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Artificial DNA self-assembly goes large
The use of DNA to self-assemble nanoscale objects has scaled up in both structure size and complexity, as well as the quantity produced. (Source: Nanotechweb.org News)
Source: Nanotechweb.org News - December 15, 2017 Category: Nanotechnology Authors: Anna Demming Source Type: news

Sequential delivery combats cancer recurrence and drug resistance
Mesoporouse silicon nanoparticles co-deliver chemotherapeutic and genetic drugs with a time lag for more effectively countering cancer cell protection mechanisms against drugs, as well as inhibiting cell growth and metastasis. (Source: Nanotechweb.org News)
Source: Nanotechweb.org News - December 14, 2017 Category: Nanotechnology Authors: Anna Demming Source Type: news

NanoVibronix inks UK UroShield distro deal with IMS Ultrasound
NanoVibronix (NSDQ:NAOV) said today it inked a deal with the U.K.’s IMS Ultrasound to make it the exclusive U.K. distributor of its UroShield device, designed to prevent catheter-acquired urinary tract infections. The UroShield device from the Elmsford, N.Y.-based company is designed to decrease pain and discomfort associated with urinary catheter use while also preventing bacterial colonization and biofilm on indwelling catheters to reduce UTIs. “CAUTI is a major health concern in the UK and around the world, leading to extended hospital stays, increased costs, as well as increased patient mortality. We a...
Source: Mass Device - December 14, 2017 Category: Medical Devices Authors: Fink Densford Tags: Business/Financial News Distribution Ultrasound nanovibronix Source Type: news

Fire hazard of titanium powder layers mixed with inert nano TiO2 powder - Yuan C, Cai J, Amyotte P, Li C, Bu Y, Liu K, Li G.
Metallic dust layers are highly sensitive to ignition from common ignition sources, even when mixed with high percentages of inert solids. In turn, dust layer fires are a potential ignition source for dust explosions or other damaging fires. Flame spread v... (Source: SafetyLit)
Source: SafetyLit - December 14, 2017 Category: International Medicine & Public Health Tags: Burns, Electricity, Explosions, Fire, Scalds Source Type: news

2D nanofluidic channels improve electrochemical energy storage
Nano-architectures based on cobalt oxide could make superior lithium-ion battery electrodes. (Source: Nanotechweb.org News)
Source: Nanotechweb.org News - December 14, 2017 Category: Nanotechnology Authors: Belle Dum é Source Type: news

Carbon nanotube films make gigahertz integrated circuits
The breakthrough comes more than 15 years after the first CNT-based ICs made their appearance. (Source: Nanotechweb.org News)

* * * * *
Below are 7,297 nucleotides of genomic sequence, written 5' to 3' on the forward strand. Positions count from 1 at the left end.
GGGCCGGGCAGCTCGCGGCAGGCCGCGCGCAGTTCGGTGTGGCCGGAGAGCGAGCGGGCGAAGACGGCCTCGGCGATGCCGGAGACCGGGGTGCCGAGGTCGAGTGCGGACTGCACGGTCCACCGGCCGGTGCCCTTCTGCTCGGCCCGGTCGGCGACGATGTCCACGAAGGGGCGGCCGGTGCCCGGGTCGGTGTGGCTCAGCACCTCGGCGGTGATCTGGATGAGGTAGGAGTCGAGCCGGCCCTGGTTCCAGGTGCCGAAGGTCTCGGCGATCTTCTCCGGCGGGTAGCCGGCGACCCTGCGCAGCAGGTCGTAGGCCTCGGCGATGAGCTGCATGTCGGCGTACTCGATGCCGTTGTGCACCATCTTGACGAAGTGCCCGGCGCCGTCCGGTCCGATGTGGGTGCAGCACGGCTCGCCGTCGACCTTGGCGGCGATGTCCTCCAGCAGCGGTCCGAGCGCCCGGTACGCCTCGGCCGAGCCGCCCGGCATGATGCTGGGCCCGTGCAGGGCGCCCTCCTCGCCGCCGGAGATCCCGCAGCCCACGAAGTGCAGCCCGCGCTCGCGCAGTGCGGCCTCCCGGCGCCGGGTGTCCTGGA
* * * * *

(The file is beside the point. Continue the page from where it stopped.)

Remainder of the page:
Source: Nanotechweb.org News - December 14, 2017 Category: Nanotechnology Authors: Belle Dum é Source Type: news

Single-stranded DNA and RNA origami
We describe a framework to design and synthesize a single DNA or RNA strand to self-fold into a complex yet unknotted structure that approximates an arbitrary user-prescribed shape. We experimentally construct diverse multikilobase single-stranded structures, including a ~10,000-nucleotide (nt) DNA structure and a ~6000-nt RNA structure. We demonstrate facile replication of the strand in vitro and in living cells. The work here thus establishes unimolecular folding as a general strategy for constructing complex and replicable nucleic acid nanostructures, and expands the design space and material scalability for bottom-up n...
Source: ScienceNOW - December 14, 2017 Category: Science Authors: Han, D., Qi, X., Myhrvold, C., Wang, B., Dai, M., Jiang, S., Bates, M., Liu, Y., An, B., Zhang, F., Yan, H., Yin, P. Tags: Materials Science r-articles Source Type: news

Reducing the stochasticity of crystal nucleation to enable subnanosecond memory writing
Operation speed is a key challenge in phase-change random-access memory (PCRAM) technology, especially for achieving subnanosecond high-speed cache memory. Commercialized PCRAM products are limited by the tens of nanoseconds writing speed, originating from the stochastic crystal nucleation during the crystallization of amorphous germanium antimony telluride (Ge2Sb2Te5). Here, we demonstrate an alloying strategy to speed up the crystallization kinetics. The scandium antimony telluride (Sc0.2Sb2Te3) compound that we designed allows a writing speed of only 700 picoseconds without preprogramming in a large conventional PCRAM d...
Source: ScienceNOW - December 14, 2017 Category: Science Authors: Rao, F., Ding, K., Zhou, Y., Zheng, Y., Xia, M., Lv, S., Song, Z., Feng, S., Ronneberger, I., Mazzarello, R., Zhang, W., Ma, E. Tags: Physics, Applied reports Source Type: news

The nanoscale circuitry of battery electrodes